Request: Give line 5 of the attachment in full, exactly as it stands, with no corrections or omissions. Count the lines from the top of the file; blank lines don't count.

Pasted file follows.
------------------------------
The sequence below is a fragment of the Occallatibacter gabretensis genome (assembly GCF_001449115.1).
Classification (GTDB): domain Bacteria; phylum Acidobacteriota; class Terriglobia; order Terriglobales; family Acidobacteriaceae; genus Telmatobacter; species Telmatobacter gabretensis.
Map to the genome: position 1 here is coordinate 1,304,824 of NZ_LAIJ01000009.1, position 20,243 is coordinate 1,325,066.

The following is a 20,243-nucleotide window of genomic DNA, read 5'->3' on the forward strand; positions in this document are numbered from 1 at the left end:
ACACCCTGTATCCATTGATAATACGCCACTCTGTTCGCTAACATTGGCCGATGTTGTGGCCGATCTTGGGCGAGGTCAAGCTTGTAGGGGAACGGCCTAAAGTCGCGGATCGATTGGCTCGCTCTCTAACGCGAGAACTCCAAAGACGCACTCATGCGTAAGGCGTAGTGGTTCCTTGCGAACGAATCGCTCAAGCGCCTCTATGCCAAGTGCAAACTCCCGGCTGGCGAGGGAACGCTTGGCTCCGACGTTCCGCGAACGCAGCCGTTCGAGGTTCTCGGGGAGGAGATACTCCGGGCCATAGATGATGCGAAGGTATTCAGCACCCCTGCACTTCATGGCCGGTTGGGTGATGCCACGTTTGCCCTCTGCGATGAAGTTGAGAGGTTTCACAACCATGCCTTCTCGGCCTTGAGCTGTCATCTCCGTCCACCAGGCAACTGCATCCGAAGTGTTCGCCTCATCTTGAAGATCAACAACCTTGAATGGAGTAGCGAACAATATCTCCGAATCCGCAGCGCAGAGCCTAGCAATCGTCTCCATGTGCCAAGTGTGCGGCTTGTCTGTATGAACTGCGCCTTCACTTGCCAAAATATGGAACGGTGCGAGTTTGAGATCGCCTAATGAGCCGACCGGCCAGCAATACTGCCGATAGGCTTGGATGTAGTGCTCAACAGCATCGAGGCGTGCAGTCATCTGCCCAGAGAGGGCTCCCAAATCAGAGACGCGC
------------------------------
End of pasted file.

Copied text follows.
ACACCCTGTATCCATTGATAATACGCCACTCTGTTCGCTAACATTGGCCGATGTTGTGGCCGATCTTGGGCGAGGTCAAGCTTGTAGGGGAACGGCCTAAAGTCGCGGATCGATTGGCTCGCTCTCTAACGCGAGAACTCCAAAGACGCACTCATGCGTAAGGCGTAGTGGTTCCTTGCGAACGAATCGCTCAAGCGCCTCTATGCCAAGTGCAAACTCCCGGCTGGCGAGGGAACGCTTGGCTCCGACGTTCCGCGAACGCAGCCGTTCGAGGTTCTCGGGGAGGAGATACTCCGGGCCATAGATGATGCGAAGGTATTCAGCACCCCTGCACTTCATGGCCGGTTGGGTGATGCCACGTTTGCCCTCTGCGATGAAGTTGAGAGGTTTCACAACCATGCCTTCTCGGCCTTGAGCTGTCATCTCCGTCCACCAGGCAACTGCATCCGAAGTGTTCGCCTCATCTTGAAGATCAACAACCTTGAATGGAGTAGCGAACAATATCTCCGAATCCGCAGCGCAGAGCCTAGCAATCGTCTCCATGTGCCAAGTGTGCGGCTTGTCTGTATGAACTGCGCCTTCACTTGCCAAAATATGGAACGGTGCGAGTTTGAGATCGCCTAATGAGCCGACCGGCCAGCAATACTGCCGATAGGCTTGGATGTAGTGCTCAACAGCATCGAGGCGTGCAGTCATCTGCCCAGAGAGGGCTCCCAAATCAGAGACGCGC